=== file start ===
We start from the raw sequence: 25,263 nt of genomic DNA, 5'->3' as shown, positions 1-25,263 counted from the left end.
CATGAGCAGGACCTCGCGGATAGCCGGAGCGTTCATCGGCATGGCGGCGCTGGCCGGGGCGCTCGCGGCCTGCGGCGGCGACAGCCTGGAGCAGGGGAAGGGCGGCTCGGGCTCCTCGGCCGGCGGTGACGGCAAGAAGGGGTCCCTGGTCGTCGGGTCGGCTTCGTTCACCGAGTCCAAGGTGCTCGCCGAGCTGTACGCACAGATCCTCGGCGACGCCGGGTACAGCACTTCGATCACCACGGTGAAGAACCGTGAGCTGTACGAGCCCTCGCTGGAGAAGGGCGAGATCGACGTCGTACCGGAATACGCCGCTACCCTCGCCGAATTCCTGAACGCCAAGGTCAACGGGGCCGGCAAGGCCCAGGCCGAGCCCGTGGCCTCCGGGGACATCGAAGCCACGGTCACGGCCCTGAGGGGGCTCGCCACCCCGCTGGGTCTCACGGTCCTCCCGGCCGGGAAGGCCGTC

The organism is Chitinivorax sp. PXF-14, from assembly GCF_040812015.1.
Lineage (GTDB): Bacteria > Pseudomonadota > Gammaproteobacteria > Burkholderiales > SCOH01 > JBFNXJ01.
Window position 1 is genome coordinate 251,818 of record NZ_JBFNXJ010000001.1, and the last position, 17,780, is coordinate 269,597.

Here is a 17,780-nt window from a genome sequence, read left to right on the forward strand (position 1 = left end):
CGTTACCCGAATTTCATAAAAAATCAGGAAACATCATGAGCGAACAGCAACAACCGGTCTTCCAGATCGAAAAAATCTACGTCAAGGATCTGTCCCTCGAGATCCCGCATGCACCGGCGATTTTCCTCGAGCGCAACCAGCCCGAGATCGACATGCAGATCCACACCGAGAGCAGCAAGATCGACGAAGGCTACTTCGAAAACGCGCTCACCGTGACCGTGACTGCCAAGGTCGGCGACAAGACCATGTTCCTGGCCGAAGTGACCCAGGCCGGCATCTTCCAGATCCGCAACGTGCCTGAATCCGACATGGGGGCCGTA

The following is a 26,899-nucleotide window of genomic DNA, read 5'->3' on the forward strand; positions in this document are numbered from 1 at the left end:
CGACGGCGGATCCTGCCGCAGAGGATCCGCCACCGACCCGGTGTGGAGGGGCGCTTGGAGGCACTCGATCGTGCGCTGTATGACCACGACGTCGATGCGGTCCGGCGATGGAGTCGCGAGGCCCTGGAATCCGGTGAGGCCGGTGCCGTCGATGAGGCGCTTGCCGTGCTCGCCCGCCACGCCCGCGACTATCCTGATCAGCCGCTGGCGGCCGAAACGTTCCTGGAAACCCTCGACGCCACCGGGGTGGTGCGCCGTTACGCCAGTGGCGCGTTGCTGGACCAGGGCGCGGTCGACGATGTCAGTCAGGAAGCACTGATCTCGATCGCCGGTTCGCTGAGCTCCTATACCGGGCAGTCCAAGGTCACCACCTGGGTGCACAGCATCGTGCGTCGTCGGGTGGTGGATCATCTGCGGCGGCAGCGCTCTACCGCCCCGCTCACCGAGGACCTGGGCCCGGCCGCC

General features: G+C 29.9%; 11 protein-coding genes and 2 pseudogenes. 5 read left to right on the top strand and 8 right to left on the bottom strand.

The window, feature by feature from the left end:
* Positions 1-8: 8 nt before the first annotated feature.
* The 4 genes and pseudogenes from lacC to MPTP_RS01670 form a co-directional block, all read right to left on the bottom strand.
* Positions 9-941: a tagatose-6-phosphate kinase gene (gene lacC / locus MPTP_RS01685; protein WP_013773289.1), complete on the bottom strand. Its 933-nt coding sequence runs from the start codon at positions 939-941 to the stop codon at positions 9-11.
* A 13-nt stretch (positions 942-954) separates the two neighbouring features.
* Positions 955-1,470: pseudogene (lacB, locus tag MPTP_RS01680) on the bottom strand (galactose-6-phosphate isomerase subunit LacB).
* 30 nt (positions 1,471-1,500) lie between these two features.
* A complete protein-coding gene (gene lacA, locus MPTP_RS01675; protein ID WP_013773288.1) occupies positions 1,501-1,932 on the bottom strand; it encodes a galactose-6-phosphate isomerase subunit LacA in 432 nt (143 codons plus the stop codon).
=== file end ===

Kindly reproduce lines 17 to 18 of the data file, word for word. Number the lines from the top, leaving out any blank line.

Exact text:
* 30 nt (positions 1,471-1,500) lie between these two features.
* A complete protein-coding gene (gene lacA, locus MPTP_RS01675; protein ID WP_013773288.1) occupies positions 1,501-1,932 on the bottom strand; it encodes a galactose-6-phosphate isomerase subunit LacA in 432 nt (143 codons plus the stop codon).